NCERT Solutions For Class 12 History Chapter 12 Colonial Cities Urbanisation, Planning and Architecture
NCERT TEXTBOOK QUESTIONS SOLVED
1. To what extent are census data useful in reconstructing patterns of urbanisation in the colonial context? (or)
“A careful study of census reveals some fascinating trends of urbanisation in 19th century.” Support the statement with facts.
Ans: A careful study of the data collected through the census provides us a lot of information in understanding the trend of urbanisation. It can be examined as under:
(a) The process of urbanisation was sluggish in India after 1800.
(b) In the nineteenth century and in first two decades of the twentieth century the proportion of the urban population was very low and stagnant.
(c) Which recorded between 1900 and 1940, A 13% increase in the urban population which recorded between whereas during the same period, these was a overall 10% increase in the population of the whole country.
(d) The data, thus, collected helps us in the enumeration of people according to their age, sex, caste, religion, occupation, etc.
2. What do the terms “White” and “Black” Town signify?
Ans: The White Town was the area where Europeans lived. These areas were separate. They had broad streets, bungalows set amidst large gardens, barracks, parade ground and church. They were safe heaven for the Europeans. For example in Madras Fort St. George was the nucleus of the White Town where most of the Europeans lived. Walls and bastions made this a distinct enclave.
The Black Town on the other hand, were meant for Indians – the Indian agents, middlemen, weavers, artisans and interpreters. In Madras, the Black Town was developed outside the Fort. A Black Town generally resembled traditional Indian town, with living quarters built around its own temple and bazaar. There were narrow lanes and distinct caste-specific neighbourhoods.
3. How did prominent Indian merchants establish themselves in the colonial city?
Ans: The prominent Indian merchants and traders settled in colonial cities like Bombay, Calcutta and Madras. They served as agents or middlemen for the British and lived traditionally built courtyard houses in the Black Town. They centred over large tracts of land in these cities and heavily made investments for the future. They wanted to impress their British masters or colonial ruler or white people living in white towns by giving lavish parties during festivals seasons and built temples to establish their supremacy and prestige in society.
4. Examine how concerns of defence and health gave shape to Calcutta.
Ans: Concerns of defence and health gave shape to Calcutta in the following ways :
1. Defence : In 1756, Sirajudaula had attacked Calcutta and sacked the small fort of British traders. Subsequently, when in 1757 Nawab was defeated in the Battle of Plassey, the British decided to build a new fort that could not be attacked easily. So, when the new Fort William was built, they left a vast open space known as the Maidan or garer-math. This was done from the defence point of view to ensure that there would be no obstructions to a straight line of fire from the Fort against an advancing army.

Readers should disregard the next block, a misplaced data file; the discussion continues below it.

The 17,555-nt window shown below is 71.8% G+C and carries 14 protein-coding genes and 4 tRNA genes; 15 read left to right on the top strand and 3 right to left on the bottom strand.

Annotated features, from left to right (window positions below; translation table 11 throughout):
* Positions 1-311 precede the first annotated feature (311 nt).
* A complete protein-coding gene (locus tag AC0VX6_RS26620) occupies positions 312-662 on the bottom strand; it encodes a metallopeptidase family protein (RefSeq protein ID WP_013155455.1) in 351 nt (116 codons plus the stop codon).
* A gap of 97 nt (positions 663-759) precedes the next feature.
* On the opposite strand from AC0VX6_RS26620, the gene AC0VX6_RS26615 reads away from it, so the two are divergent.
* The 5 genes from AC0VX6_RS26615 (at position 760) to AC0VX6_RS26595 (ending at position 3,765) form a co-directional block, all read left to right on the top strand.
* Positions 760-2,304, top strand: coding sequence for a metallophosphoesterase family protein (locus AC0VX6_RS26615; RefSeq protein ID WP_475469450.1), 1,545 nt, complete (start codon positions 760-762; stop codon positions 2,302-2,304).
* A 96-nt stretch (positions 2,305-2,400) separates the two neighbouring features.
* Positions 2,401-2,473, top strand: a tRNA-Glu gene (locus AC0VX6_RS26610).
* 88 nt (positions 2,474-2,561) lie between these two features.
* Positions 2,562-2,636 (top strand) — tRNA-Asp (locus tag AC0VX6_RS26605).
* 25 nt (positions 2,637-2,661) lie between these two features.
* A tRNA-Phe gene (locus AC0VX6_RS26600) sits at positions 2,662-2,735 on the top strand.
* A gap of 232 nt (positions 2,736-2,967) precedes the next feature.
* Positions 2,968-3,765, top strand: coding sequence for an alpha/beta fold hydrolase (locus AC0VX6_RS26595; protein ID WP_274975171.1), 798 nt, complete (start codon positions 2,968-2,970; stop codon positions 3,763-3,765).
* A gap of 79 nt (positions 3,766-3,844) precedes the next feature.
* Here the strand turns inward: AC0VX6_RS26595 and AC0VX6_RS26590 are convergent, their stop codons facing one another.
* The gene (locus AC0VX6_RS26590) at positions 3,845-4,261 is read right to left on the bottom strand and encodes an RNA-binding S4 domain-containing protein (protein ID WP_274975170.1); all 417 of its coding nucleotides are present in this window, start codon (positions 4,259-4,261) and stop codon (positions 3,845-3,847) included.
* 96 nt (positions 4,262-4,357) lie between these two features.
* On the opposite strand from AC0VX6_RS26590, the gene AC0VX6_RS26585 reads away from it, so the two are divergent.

2. Health : Health too played an important role in giving shape to Calcutta. When Lord Wellesley became the Governor General, he found that the condition of the Indian part of the city was bad. There was overcrowding, the excessive vegetation, the dirty tanks, the smells and the poor drainage. The British worried that such conditions were the cause of most diseases. The tropical climate itself was seen as unhealthy. They thought that there should be open spaces in the city. Lord Wellesley felt the need for town planning and set up various committees for the purpose. Many bazaars, ghats, burial grounds, and tanneries were cleared or removed. From then on the notion of‘public health’ became an important factor in shaping the development of Calcutta.
5. What are the different colonial architectural styles which can be seen in Bombay city?
Ans: In the past, buildings were at odds with the traditional Indian buildings. Gradually, Indians too got used to European architecture and made it their own. The British in turn adapted some Indian styles to suit their needs. One example is the bungalow which was used by government officers in Bombay. The colonial bungalow was set on extensive grounds which ensured privacy. The traditional pitched roof and surrounding veranda kept the bungalow cool in summer months. These bungalows can still be seen in the city. Other than that traditional styles of decoration and building exist. The lack of space in the city and crowding led to a type of building unique to Bombay, the chawl.
6. How were urban centres transformed during the eighteenth century?
Ans: Urban centres were transformed during the eighteenth century in the following ways :
- With the decline of Mughal power, Delhi and Agra lost their importance. With the rise of regional powers, importance of regional capitals : Lucknow, Hyderabad, Seringapatam, Poona, Nagpur, Baroda and Tanjore increased.